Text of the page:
FSB published the results of a peer review on the implementation of over-the-counter (OTC) derivatives market reforms in Indonesia. The report examines steps the authorities have taken to implement OTC derivatives market reforms in Indonesia, including by following up on the relevant G20 commitments. The review finds that the authorities in Indonesia have made some progress in implementing the OTC derivatives reforms, with focus on developing their domestic derivatives market. The report also provides recommendations for Indonesian authorities to address issues in the implementation of OTC derivatives reforms.
The report highlights that OTC derivatives market in Indonesia has been steadily growing over the past five years, though it is relatively small, both compared to its economy and from a global perspective. Foreign-exchange derivatives are, by far, the largest OTC derivatives class, followed by interest rate and commodity derivatives. Reporting requirements have been in place for banks’ OTC foreign exchange and interest rate derivatives transactions as well as for other participants’ commodity derivatives transactions for many years. Domestic banks, including local subsidiaries of foreign banking groups and local branches of foreign banks, are the most active market participants. Progress continues on central clearing requirements and margin requirements for non-centrally cleared derivatives and the authorities are appropriately prioritizing these areas over establishing platform trading. The report notes the authorities’ continued progress on these reforms, despite pressures in the wake of the COVID-19 pandemic. Nevertheless, the review includes following recommendations for Indonesian authorities:
- Improving the reporting, use, and public transparency of OTC derivatives data. The authorities should continue to improve reporting and use of OTC derivatives data by finalizing their review of trade repository infrastructure and reporting requirements and implementing improvements identified in the review; another recommendation entails introducing a timeline for adopting unique global identifiers for entities, transactions, and products.
- Addressing legal uncertainties regarding netting. The authorities should address legal uncertainties related to netting for derivatives transactions in bankruptcy, to facilitate effective central clearing and margin requirements.
- Implementing the remaining OTC derivatives reforms sequentially. The authorities should implement remaining OTC derivatives reforms in an appropriately sequenced manner by adopting central clearing of standardized OTC derivatives, margin requirements for non-centrally cleared derivatives, and capital requirements for exposures to central counterparties.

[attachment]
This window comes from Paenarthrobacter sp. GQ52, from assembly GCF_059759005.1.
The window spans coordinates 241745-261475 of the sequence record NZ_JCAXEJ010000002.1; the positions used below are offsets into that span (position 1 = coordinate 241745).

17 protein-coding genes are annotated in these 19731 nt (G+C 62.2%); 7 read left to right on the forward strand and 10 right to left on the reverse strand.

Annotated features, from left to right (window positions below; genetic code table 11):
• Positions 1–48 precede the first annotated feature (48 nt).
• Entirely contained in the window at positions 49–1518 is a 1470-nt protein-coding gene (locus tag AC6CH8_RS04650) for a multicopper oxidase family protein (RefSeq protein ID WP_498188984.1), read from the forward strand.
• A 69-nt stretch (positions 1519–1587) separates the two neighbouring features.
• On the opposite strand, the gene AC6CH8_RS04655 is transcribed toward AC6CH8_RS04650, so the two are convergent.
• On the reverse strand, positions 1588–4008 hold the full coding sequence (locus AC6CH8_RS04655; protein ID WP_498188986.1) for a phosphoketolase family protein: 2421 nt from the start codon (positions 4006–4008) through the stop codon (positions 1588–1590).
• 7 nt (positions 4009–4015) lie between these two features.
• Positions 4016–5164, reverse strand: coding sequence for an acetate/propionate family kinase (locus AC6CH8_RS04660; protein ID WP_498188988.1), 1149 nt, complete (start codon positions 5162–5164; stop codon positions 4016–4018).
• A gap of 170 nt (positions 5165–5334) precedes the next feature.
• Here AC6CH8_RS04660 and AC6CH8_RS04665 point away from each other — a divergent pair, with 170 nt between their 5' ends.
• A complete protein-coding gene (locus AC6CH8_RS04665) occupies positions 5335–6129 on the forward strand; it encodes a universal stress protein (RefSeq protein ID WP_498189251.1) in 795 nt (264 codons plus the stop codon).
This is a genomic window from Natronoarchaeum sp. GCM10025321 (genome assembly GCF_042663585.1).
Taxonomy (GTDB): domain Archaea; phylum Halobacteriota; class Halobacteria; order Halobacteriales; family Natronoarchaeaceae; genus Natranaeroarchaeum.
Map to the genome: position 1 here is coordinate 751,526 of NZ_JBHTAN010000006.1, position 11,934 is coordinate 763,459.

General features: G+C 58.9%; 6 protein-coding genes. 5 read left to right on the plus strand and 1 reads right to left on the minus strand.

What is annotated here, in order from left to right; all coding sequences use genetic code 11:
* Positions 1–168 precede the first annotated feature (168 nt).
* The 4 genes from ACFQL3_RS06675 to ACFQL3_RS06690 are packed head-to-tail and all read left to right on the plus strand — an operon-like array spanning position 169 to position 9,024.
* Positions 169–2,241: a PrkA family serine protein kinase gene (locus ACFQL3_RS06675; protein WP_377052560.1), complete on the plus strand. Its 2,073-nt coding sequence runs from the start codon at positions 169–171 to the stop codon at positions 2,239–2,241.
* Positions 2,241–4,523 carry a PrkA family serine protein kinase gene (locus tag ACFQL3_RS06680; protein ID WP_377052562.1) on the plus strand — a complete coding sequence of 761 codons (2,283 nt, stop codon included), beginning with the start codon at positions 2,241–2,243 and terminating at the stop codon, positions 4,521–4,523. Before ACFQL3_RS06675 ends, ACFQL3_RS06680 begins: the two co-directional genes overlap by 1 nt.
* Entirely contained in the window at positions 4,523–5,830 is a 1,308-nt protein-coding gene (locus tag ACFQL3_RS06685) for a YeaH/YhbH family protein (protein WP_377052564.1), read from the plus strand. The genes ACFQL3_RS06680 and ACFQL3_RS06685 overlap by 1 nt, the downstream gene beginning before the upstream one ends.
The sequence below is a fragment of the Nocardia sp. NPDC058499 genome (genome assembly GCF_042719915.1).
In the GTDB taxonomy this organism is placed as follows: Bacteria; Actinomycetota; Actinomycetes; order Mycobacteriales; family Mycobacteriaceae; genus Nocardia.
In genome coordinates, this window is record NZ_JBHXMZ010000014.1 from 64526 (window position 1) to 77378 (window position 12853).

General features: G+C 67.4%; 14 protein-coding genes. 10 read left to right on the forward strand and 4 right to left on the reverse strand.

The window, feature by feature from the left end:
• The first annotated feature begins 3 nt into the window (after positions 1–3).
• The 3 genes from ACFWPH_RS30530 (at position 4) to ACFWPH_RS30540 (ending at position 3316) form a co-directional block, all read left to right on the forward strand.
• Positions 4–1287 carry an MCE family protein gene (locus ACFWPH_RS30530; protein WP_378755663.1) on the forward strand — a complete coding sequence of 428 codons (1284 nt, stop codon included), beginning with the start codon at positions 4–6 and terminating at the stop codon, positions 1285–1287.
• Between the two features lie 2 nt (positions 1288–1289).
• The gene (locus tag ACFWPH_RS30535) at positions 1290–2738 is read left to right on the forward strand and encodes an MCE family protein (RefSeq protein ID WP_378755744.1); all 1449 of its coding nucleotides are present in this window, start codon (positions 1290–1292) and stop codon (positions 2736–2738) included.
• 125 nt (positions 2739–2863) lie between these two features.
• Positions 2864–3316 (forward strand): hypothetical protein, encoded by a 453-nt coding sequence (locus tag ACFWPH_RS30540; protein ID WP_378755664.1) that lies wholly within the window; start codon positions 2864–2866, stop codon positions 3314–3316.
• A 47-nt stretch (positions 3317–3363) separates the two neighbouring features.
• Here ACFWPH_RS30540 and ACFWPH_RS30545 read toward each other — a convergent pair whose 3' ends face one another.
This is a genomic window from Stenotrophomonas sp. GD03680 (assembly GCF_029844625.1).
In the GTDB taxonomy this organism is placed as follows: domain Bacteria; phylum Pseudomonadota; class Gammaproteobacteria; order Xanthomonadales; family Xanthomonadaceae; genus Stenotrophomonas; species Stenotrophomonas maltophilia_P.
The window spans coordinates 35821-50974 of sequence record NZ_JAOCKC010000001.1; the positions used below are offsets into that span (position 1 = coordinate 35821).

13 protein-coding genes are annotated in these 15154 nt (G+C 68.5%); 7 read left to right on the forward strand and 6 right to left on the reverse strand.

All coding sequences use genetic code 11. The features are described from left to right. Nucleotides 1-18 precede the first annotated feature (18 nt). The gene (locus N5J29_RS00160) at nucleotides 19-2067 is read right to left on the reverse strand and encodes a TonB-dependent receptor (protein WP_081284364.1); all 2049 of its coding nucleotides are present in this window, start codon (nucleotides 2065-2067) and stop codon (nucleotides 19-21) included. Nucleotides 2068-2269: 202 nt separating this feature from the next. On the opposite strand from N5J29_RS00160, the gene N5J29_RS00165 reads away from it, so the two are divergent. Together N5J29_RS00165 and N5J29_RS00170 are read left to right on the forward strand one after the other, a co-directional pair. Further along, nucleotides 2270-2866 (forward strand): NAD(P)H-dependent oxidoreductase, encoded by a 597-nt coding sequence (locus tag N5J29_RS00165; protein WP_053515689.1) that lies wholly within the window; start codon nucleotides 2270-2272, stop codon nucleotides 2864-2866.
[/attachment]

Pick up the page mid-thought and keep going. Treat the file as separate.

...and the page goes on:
Keywords: Asia Pacific, Indonesia, Banking, Securities, Peer Review, OTC Derivatives, Reporting, Margin Requirements, Netting Regulations, Basel, FSB
Previous ArticleFED Finalizes Guidance on Board Effectiveness at Large Banks
The European Central Bank (ECB) is undertaking the integrated reporting framework (IReF) project to integrate statistical requirements for banks into a standardized reporting framework that would be applicable across the euro area and adopted by authorities in other EU member states.
The Basel Committee on Banking Supervision met, shortly after a gathering of the Group of Central Bank Governors and Heads of Supervision (GHOS), the oversight body of BCBS.
The International Organization of Securities Commissions (IOSCO) welcomed the work of the international audit and assurance standard setters—the International Auditing and Assurance Standards Board (IAASB)
The European Banking Authority (EBA) has been awarded the top European Standard for its environmental performance under the European Eco-Management and Audit Scheme (EMAS).
The Bank of England (BoE) published a Statistical Notice (2022/18), which informs that due to the Bank Holiday granted for Her Majesty Queen Elizabeth II’s State Funeral on Monday September 19, 2022.
The French Prudential Control and Resolution Authority (ACPR) announced that the European Banking Authority (EBA) has updated its filing rules and the implementation dates for certain modules of the EBA reporting framework 3.2.
The Australian Prudential Regulation Authority (APRA) announced reduction in the aggregate Committed Liquidity Facility (CLF) for authorized deposit-taking entities to ~USD 33 billion on September 01, 2022.
The China Banking and Insurance Regulatory Commission (CBIRC) published the administrative measures for internal control of wealth management companies, which come into force on the day of promulgation.
The Prudential Regulation Authority (PRA) proposed its approach to policy-making as it takes on wider rulemaking responsibilities under the Financial Services and Markets Bill.
The European Central Bank (ECB) published its opinion on the proposal for a regulation on harmonized rules on fair access to and use of data (Data Act).